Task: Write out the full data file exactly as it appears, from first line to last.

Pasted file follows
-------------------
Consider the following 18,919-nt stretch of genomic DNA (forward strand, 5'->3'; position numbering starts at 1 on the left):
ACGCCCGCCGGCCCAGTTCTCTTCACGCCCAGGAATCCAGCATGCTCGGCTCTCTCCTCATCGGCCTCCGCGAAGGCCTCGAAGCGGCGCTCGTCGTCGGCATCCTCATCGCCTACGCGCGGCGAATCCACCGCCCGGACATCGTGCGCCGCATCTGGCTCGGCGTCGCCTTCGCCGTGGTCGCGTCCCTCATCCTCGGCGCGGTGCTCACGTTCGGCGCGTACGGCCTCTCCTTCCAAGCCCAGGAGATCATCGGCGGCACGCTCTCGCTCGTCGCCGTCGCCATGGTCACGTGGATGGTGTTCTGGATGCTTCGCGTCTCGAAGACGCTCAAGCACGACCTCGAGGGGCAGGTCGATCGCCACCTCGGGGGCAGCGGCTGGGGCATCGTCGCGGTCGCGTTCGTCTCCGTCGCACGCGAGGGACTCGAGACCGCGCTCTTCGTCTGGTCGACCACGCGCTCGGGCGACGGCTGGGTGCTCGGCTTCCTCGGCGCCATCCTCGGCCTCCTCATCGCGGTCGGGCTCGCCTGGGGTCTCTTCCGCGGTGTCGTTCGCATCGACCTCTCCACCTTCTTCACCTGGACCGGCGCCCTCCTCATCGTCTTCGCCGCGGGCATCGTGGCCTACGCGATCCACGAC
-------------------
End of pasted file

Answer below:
Consider the following 18,919-nt stretch of genomic DNA (forward strand, 5'->3'; position numbering starts at 1 on the left):
ACGCCCGCCGGCCCAGTTCTCTTCACGCCCAGGAATCCAGCATGCTCGGCTCTCTCCTCATCGGCCTCCGCGAAGGCCTCGAAGCGGCGCTCGTCGTCGGCATCCTCATCGCCTACGCGCGGCGAATCCACCGCCCGGACATCGTGCGCCGCATCTGGCTCGGCGTCGCCTTCGCCGTGGTCGCGTCCCTCATCCTCGGCGCGGTGCTCACGTTCGGCGCGTACGGCCTCTCCTTCCAAGCCCAGGAGATCATCGGCGGCACGCTCTCGCTCGTCGCCGTCGCCATGGTCACGTGGATGGTGTTCTGGATGCTTCGCGTCTCGAAGACGCTCAAGCACGACCTCGAGGGGCAGGTCGATCGCCACCTCGGGGGCAGCGGCTGGGGCATCGTCGCGGTCGCGTTCGTCTCCGTCGCACGCGAGGGACTCGAGACCGCGCTCTTCGTCTGGTCGACCACGCGCTCGGGCGACGGCTGGGTGCTCGGCTTCCTCGGCGCCATCCTCGGCCTCCTCATCGCGGTCGGGCTCGCCTGGGGTCTCTTCCGCGGTGTCGTTCGCATCGACCTCTCCACCTTCTTCACCTGGACCGGCGCCCTCCTCATCGTCTTCGCCGCGGGCATCGTGGCCTACGCGATCCACGAC